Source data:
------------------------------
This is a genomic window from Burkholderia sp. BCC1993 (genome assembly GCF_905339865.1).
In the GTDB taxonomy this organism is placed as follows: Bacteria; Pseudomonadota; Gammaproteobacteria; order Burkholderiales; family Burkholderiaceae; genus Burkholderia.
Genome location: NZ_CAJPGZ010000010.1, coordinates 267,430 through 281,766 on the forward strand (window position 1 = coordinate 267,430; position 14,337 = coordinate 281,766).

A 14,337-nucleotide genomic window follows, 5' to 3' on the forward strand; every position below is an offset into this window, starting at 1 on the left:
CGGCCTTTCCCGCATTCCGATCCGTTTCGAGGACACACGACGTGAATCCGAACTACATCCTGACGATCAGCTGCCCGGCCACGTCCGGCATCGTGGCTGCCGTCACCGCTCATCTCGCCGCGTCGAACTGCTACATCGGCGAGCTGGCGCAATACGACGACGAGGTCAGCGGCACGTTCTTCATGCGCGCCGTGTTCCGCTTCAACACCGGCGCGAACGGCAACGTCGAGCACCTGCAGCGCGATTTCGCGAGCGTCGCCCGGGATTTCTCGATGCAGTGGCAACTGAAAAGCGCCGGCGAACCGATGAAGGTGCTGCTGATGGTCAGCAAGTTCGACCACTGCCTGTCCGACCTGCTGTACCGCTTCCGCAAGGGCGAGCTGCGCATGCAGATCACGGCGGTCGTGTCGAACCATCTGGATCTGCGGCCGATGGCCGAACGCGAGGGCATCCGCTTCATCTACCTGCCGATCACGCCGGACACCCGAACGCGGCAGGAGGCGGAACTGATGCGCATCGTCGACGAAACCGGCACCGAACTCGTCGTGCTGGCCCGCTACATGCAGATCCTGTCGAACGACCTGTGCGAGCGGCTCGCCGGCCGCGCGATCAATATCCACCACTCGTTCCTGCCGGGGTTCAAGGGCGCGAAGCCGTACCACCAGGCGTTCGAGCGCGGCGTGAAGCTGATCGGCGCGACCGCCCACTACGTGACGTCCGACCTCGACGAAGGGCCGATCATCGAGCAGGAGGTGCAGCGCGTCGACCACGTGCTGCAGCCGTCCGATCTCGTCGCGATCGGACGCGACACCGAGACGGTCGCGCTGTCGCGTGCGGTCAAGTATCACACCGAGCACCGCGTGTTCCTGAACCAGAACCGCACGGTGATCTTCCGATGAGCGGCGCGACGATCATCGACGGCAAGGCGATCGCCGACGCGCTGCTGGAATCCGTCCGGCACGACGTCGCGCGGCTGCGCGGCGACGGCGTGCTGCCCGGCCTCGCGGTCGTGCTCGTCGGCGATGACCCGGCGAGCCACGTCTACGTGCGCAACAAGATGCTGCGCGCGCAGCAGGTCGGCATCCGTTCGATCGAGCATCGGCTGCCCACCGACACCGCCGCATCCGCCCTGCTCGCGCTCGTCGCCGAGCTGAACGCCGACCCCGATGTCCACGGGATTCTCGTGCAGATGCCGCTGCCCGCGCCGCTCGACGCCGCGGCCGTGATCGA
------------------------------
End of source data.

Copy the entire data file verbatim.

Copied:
This is a genomic window from Burkholderia sp. BCC1993 (genome assembly GCF_905339865.1).
In the GTDB taxonomy this organism is placed as follows: Bacteria; Pseudomonadota; Gammaproteobacteria; order Burkholderiales; family Burkholderiaceae; genus Burkholderia.
Genome location: NZ_CAJPGZ010000010.1, coordinates 267,430 through 281,766 on the forward strand (window position 1 = coordinate 267,430; position 14,337 = coordinate 281,766).

A 14,337-nucleotide genomic window follows, 5' to 3' on the forward strand; every position below is an offset into this window, starting at 1 on the left:
CGGCCTTTCCCGCATTCCGATCCGTTTCGAGGACACACGACGTGAATCCGAACTACATCCTGACGATCAGCTGCCCGGCCACGTCCGGCATCGTGGCTGCCGTCACCGCTCATCTCGCCGCGTCGAACTGCTACATCGGCGAGCTGGCGCAATACGACGACGAGGTCAGCGGCACGTTCTTCATGCGCGCCGTGTTCCGCTTCAACACCGGCGCGAACGGCAACGTCGAGCACCTGCAGCGCGATTTCGCGAGCGTCGCCCGGGATTTCTCGATGCAGTGGCAACTGAAAAGCGCCGGCGAACCGATGAAGGTGCTGCTGATGGTCAGCAAGTTCGACCACTGCCTGTCCGACCTGCTGTACCGCTTCCGCAAGGGCGAGCTGCGCATGCAGATCACGGCGGTCGTGTCGAACCATCTGGATCTGCGGCCGATGGCCGAACGCGAGGGCATCCGCTTCATCTACCTGCCGATCACGCCGGACACCCGAACGCGGCAGGAGGCGGAACTGATGCGCATCGTCGACGAAACCGGCACCGAACTCGTCGTGCTGGCCCGCTACATGCAGATCCTGTCGAACGACCTGTGCGAGCGGCTCGCCGGCCGCGCGATCAATATCCACCACTCGTTCCTGCCGGGGTTCAAGGGCGCGAAGCCGTACCACCAGGCGTTCGAGCGCGGCGTGAAGCTGATCGGCGCGACCGCCCACTACGTGACGTCCGACCTCGACGAAGGGCCGATCATCGAGCAGGAGGTGCAGCGCGTCGACCACGTGCTGCAGCCGTCCGATCTCGTCGCGATCGGACGCGACACCGAGACGGTCGCGCTGTCGCGTGCGGTCAAGTATCACACCGAGCACCGCGTGTTCCTGAACCAGAACCGCACGGTGATCTTCCGATGAGCGGCGCGACGATCATCGACGGCAAGGCGATCGCCGACGCGCTGCTGGAATCCGTCCGGCACGACGTCGCGCGGCTGCGCGGCGACGGCGTGCTGCCCGGCCTCGCGGTCGTGCTCGTCGGCGATGACCCGGCGAGCCACGTCTACGTGCGCAACAAGATGCTGCGCGCGCAGCAGGTCGGCATCCGTTCGATCGAGCATCGGCTGCCCACCGACACCGCCGCATCCGCCCTGCTCGCGCTCGTCGCCGAGCTGAACGCCGACCCCGATGTCCACGGGATTCTCGTGCAGATGCCGCTGCCCGCGCCGCTCGACGCCGCGGCCGTGATCGA